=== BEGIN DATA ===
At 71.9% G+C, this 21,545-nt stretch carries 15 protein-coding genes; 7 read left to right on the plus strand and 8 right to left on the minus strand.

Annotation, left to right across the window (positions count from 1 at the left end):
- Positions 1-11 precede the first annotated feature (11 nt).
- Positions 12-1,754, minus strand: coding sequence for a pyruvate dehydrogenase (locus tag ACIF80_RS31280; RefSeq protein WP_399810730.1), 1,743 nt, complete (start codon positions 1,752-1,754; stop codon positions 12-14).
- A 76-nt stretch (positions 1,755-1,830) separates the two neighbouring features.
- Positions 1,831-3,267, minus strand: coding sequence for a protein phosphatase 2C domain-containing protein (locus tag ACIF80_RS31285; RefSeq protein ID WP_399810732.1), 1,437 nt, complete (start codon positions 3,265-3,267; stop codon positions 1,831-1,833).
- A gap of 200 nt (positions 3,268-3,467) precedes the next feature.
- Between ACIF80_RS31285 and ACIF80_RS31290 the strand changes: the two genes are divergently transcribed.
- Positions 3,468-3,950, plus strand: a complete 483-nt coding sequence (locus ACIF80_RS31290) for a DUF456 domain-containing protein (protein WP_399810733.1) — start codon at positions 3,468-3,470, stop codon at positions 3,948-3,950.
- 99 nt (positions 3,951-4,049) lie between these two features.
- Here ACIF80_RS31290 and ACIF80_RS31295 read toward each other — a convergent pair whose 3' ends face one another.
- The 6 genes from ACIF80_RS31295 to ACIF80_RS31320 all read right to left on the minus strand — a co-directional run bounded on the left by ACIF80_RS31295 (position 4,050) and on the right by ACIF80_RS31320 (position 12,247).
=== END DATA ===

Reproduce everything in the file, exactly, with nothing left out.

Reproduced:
At 71.9% G+C, this 21,545-nt stretch carries 15 protein-coding genes; 7 read left to right on the plus strand and 8 right to left on the minus strand.

Annotation, left to right across the window (positions count from 1 at the left end):
- Positions 1-11 precede the first annotated feature (11 nt).
- Positions 12-1,754, minus strand: coding sequence for a pyruvate dehydrogenase (locus tag ACIF80_RS31280; RefSeq protein WP_399810730.1), 1,743 nt, complete (start codon positions 1,752-1,754; stop codon positions 12-14).
- A 76-nt stretch (positions 1,755-1,830) separates the two neighbouring features.
- Positions 1,831-3,267, minus strand: coding sequence for a protein phosphatase 2C domain-containing protein (locus tag ACIF80_RS31285; RefSeq protein ID WP_399810732.1), 1,437 nt, complete (start codon positions 3,265-3,267; stop codon positions 1,831-1,833).
- A gap of 200 nt (positions 3,268-3,467) precedes the next feature.
- Between ACIF80_RS31285 and ACIF80_RS31290 the strand changes: the two genes are divergently transcribed.
- Positions 3,468-3,950, plus strand: a complete 483-nt coding sequence (locus ACIF80_RS31290) for a DUF456 domain-containing protein (protein WP_399810733.1) — start codon at positions 3,468-3,470, stop codon at positions 3,948-3,950.
- 99 nt (positions 3,951-4,049) lie between these two features.
- Here ACIF80_RS31290 and ACIF80_RS31295 read toward each other — a convergent pair whose 3' ends face one another.
- The 6 genes from ACIF80_RS31295 to ACIF80_RS31320 all read right to left on the minus strand — a co-directional run bounded on the left by ACIF80_RS31295 (position 4,050) and on the right by ACIF80_RS31320 (position 12,247).